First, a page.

15 Booze-Tastic Facts About Alcohol | BabbleTop
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15 facts about alcohol


15 Booze-Tastic Facts About Alcohol

Human-beings have been creating and drinking/ingesting alcohol for as long as civilization has been around and while there is ample evidence that booze is a net negative on society… It’s just so darn tasty/fun/emotion-killing. So, despite the negative effects, booze is going nowhere fast and will be around for as long as human civilization will be. With that in mind, let’s look at fifteen facts about booze that people may not know. So next time you take a drink you have a fun conversation to start…. With your cats.

15. Drinking Age

The United States has had a legal drinking age of between 18 and 21 for most of it’s existence, which is seen as either very strict or very lax, depending on which country you’re from. In countries like Cambodia or Sierra Leonne, there is no minimum legal drinking age. Some countries are more strict than those, but less strict than the United States, and have a minimum legal drinking age ranging between 10 and 15 (Antigua, Barbuda, etc.). If you are reading this from the United States or Canada (where the legal drinking age is 18) you may think you had it rough growing up, but just thank your lucky stars (or in Canada’s case, maple leaves?) that you weren’t born in Somalia, Afghanistan or Pakistan. In these countries it’s completely illegal to drink and people have been sentenced to death over their right to party. Granted, they were repeat offenders (first offenders get off with up to 80 lashes), but still. Dying for the right to drink yourself to death, what a strange, strange irony.

14. The Breakfast of Champions

Along with lax drinking regulations when it comes to age, some countries don’t think twice about having a drink (or two) at breakfast time. While that sounds awful to most of us, you have to keep in mind that some of these countries (like Scotland) drink a lot of alcohol so they are really just adhering to the idea of the “hair of the dog that bit you” in terms of pounding some booze at breakfast. Well, “pounding” may be a bit of a stretch as Scotland does have specific alcoholic beverages that are marketed as morning brews, such as a drink called “Cold Turkey” that is said to have “all the malty taste as a multigrain cereal”. But, that drink only has 2.8 percent alcohol (about a third of the content of most beers in the US/Canada), so it’s not like you’re going to get smashed before you go to work… Unless you live in Denmark, where it’s not uncommon for people to drink Gammel Dansk, a Jagermeister-esque concoction that has 38 percent alcohol and can be consumed in the morning alongside coffee… Lots and lots of coffee…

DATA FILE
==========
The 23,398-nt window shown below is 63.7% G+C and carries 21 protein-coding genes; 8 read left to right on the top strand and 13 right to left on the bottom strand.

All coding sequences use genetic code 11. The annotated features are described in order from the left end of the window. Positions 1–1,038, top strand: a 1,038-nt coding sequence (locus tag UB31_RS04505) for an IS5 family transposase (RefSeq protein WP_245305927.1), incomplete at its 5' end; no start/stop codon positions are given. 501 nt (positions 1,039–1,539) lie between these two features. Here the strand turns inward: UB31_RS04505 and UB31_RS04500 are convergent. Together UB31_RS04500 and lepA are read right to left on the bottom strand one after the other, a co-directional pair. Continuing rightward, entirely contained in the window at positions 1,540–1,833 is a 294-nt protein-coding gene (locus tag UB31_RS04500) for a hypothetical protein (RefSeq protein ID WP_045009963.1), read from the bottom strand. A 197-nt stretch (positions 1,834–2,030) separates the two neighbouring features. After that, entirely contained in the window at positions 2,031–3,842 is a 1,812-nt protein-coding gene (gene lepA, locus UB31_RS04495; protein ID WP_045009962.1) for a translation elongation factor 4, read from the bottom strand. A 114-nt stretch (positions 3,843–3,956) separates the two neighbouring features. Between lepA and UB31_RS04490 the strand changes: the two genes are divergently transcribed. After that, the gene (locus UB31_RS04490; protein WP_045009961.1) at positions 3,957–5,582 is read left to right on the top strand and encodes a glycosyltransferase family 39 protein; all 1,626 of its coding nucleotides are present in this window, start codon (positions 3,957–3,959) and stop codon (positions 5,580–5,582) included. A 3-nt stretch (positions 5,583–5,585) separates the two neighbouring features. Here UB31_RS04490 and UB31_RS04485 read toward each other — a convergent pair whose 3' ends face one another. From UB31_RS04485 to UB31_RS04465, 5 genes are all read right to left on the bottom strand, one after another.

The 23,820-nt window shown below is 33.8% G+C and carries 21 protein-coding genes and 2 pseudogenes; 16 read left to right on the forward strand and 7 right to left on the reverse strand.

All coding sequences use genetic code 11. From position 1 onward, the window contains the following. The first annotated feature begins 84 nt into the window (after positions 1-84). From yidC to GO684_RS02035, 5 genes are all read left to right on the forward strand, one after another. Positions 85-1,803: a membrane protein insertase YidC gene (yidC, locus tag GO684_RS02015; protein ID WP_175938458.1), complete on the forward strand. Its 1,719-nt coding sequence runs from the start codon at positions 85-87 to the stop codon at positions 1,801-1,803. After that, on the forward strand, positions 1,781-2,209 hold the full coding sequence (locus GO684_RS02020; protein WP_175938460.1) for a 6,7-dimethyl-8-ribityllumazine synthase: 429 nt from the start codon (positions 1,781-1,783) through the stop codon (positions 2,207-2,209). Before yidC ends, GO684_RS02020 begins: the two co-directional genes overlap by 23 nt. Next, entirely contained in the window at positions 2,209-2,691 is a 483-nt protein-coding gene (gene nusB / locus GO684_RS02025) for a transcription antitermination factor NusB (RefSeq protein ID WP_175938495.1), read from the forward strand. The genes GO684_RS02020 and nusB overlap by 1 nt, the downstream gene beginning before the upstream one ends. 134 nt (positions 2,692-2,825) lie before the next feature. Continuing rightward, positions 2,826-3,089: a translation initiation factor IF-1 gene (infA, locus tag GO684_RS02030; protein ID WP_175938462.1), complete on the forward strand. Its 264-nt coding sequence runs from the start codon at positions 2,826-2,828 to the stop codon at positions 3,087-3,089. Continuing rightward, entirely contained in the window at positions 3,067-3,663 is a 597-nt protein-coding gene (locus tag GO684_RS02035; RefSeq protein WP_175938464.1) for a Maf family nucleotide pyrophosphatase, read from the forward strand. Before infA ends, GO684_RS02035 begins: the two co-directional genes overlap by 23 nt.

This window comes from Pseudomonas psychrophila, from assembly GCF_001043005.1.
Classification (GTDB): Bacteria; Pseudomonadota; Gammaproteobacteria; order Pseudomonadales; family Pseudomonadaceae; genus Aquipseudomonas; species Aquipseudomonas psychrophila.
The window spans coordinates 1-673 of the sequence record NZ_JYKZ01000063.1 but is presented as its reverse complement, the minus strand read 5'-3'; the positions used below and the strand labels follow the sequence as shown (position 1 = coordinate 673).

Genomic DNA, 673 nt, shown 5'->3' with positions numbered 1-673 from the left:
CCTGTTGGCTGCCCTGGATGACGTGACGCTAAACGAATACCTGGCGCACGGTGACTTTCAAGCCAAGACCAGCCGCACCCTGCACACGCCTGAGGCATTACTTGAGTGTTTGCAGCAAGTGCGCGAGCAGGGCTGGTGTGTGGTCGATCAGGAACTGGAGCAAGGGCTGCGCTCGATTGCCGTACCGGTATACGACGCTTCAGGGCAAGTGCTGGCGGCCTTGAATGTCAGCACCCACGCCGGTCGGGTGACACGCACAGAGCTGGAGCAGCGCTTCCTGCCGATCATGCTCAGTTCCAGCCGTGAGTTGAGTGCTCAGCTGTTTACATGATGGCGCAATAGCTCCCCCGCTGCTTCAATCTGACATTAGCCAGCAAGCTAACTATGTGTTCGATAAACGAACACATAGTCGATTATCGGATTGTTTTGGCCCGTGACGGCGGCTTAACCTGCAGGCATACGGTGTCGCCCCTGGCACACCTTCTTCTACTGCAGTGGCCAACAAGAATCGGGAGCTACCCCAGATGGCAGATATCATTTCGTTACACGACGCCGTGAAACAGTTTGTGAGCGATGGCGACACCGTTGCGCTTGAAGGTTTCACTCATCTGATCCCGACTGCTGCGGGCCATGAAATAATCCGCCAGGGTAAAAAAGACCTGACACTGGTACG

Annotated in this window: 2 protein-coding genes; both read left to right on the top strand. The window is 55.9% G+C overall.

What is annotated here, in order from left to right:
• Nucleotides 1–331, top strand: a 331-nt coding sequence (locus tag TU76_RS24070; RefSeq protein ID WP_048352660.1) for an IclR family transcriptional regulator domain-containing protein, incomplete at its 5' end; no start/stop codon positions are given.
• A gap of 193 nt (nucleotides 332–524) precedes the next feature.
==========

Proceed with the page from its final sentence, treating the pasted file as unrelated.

13. Time

Every wonder why it takes you so long to feel your drink? Well, it is said that it only takes about six minutes for your brain cells to begin to react to alcohol. While that seems like a short amount of time, a lot happens subconsciously, which means that you’re not aware of it and that’s why you can essentially still receive a DUI even if you don’t “feel drunk”. The cognitive effects of alcohol come later while things like reaction time or balance (things that we feel in control of but that come from different parts of the brain than cognitive function or really, our filter on reality) can go a lot faster than the amount of alcohol it takes for you to start getting all emotional and tipsy. So, keep that in mind the next time you’re in a drinking contest. You have about six minutes before things really kick in, so if you can start and get to bed in around five minutes, you have nothing to worry about!

12. It’s Toxic!

I’m sure most people understand that on some level alcohol is toxic (which is why we rarely drink 100% pure alcohol) but the fact is that all alcohols (including ethyl alcohol, which is the kind that we drink) are technically toxins. The family or type of alcohol just determines what sort of toxin it is, or rather whether or not it would kill you instantly, quickly or over time. Sure, just drinking one beer won’t kill you, ever (thanks to our kidneys/liver) because our bodies are used to alcohol (yay, evolution) and the percentage of alcohol in one beer is around 5-6% (on average), but there’s a reason that people can drink themselves to death in one sitting or over the course of a lifetime and that’s because liquor is poison! It just happens to be really, really fun poison, so, worth it?

11. Johnny Appleseed was a Booze Merchant